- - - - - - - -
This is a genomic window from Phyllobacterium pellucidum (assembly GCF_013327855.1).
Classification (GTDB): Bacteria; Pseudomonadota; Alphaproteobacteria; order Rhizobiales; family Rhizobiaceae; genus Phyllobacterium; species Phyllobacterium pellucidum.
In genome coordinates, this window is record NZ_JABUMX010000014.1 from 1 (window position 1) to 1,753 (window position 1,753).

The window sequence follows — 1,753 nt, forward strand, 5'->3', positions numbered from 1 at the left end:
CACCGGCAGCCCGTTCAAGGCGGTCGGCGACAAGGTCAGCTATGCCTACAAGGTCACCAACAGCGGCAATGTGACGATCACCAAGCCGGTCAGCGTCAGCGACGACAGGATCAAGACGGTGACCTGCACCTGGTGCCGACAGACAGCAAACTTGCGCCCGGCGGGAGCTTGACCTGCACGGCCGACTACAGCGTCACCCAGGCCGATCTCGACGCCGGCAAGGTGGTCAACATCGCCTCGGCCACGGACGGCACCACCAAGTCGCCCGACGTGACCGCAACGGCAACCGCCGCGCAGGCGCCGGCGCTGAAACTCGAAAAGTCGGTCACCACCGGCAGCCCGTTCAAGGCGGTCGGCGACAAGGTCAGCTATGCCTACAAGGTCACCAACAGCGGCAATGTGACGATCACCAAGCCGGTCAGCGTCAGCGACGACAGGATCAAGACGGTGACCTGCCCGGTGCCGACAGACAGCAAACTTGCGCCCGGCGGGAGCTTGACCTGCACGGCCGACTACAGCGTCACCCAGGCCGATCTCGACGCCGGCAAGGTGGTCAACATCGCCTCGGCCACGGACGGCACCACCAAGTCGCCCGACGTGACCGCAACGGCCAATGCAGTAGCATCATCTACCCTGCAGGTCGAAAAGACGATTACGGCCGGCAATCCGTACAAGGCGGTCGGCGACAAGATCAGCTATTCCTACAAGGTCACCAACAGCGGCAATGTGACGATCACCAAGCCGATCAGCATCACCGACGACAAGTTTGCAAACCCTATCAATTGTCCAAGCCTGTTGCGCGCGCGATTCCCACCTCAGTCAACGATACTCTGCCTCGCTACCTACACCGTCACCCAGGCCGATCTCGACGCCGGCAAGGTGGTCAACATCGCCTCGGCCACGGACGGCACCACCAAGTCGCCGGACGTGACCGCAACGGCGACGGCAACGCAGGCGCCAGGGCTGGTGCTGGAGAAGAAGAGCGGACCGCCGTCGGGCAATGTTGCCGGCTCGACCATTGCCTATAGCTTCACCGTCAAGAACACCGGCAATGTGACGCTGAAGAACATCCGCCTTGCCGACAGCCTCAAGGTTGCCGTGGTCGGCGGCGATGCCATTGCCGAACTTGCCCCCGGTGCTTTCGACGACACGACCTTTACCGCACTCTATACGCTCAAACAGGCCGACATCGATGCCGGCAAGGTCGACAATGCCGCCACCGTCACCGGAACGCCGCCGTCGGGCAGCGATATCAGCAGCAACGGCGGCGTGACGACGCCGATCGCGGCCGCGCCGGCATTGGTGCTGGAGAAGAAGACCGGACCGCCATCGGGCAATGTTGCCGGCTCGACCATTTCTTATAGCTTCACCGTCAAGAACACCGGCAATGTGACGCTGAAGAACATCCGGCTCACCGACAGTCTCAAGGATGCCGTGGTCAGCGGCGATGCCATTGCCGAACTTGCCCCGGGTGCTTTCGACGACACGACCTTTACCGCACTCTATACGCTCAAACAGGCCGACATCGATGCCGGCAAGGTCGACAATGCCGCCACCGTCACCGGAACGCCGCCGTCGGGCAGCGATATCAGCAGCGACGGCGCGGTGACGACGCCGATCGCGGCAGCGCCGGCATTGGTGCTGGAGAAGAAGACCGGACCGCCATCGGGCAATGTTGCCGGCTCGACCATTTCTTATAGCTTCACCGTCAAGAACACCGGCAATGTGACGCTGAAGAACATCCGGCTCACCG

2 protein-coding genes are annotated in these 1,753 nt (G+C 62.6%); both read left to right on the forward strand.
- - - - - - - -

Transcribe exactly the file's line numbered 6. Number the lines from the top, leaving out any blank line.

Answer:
2 protein-coding genes are annotated in these 1,753 nt (G+C 62.6%); both read left to right on the forward strand.